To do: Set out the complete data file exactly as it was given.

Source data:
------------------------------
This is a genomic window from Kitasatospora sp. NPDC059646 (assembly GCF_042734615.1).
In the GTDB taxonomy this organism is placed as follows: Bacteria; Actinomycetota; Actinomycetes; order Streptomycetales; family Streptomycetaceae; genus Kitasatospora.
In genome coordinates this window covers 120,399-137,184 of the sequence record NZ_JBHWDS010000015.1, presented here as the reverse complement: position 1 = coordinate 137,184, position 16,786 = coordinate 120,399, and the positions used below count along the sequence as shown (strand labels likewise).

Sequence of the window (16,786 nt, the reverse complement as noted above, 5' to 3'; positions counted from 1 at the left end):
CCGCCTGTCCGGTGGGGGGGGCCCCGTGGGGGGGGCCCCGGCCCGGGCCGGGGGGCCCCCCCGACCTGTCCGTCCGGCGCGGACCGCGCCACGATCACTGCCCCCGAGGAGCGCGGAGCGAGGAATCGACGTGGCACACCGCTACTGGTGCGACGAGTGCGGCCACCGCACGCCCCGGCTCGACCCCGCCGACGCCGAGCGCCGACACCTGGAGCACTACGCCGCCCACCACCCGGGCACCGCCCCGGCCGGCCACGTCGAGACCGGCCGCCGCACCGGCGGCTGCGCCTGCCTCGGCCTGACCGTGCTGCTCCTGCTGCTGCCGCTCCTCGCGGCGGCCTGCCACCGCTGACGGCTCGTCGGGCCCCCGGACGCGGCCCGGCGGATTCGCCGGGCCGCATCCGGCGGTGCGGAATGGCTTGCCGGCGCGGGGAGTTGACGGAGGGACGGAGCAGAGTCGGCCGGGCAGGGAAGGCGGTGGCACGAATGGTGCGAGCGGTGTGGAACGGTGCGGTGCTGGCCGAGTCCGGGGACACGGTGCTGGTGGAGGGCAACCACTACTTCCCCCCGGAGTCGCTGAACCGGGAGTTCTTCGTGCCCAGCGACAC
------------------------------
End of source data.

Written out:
This is a genomic window from Kitasatospora sp. NPDC059646 (assembly GCF_042734615.1).
In the GTDB taxonomy this organism is placed as follows: Bacteria; Actinomycetota; Actinomycetes; order Streptomycetales; family Streptomycetaceae; genus Kitasatospora.
In genome coordinates this window covers 120,399-137,184 of the sequence record NZ_JBHWDS010000015.1, presented here as the reverse complement: position 1 = coordinate 137,184, position 16,786 = coordinate 120,399, and the positions used below count along the sequence as shown (strand labels likewise).

Sequence of the window (16,786 nt, the reverse complement as noted above, 5' to 3'; positions counted from 1 at the left end):
CCGCCTGTCCGGTGGGGGGGGCCCCGTGGGGGGGGCCCCGGCCCGGGCCGGGGGGCCCCCCCGACCTGTCCGTCCGGCGCGGACCGCGCCACGATCACTGCCCCCGAGGAGCGCGGAGCGAGGAATCGACGTGGCACACCGCTACTGGTGCGACGAGTGCGGCCACCGCACGCCCCGGCTCGACCCCGCCGACGCCGAGCGCCGACACCTGGAGCACTACGCCGCCCACCACCCGGGCACCGCCCCGGCCGGCCACGTCGAGACCGGCCGCCGCACCGGCGGCTGCGCCTGCCTCGGCCTGACCGTGCTGCTCCTGCTGCTGCCGCTCCTCGCGGCGGCCTGCCACCGCTGACGGCTCGTCGGGCCCCCGGACGCGGCCCGGCGGATTCGCCGGGCCGCATCCGGCGGTGCGGAATGGCTTGCCGGCGCGGGGAGTTGACGGAGGGACGGAGCAGAGTCGGCCGGGCAGGGAAGGCGGTGGCACGAATGGTGCGAGCGGTGTGGAACGGTGCGGTGCTGGCCGAGTCCGGGGACACGGTGCTGGTGGAGGGCAACCACTACTTCCCCCCGGAGTCGCTGAACCGGGAGTTCTTCGTGCCCAGCGACAC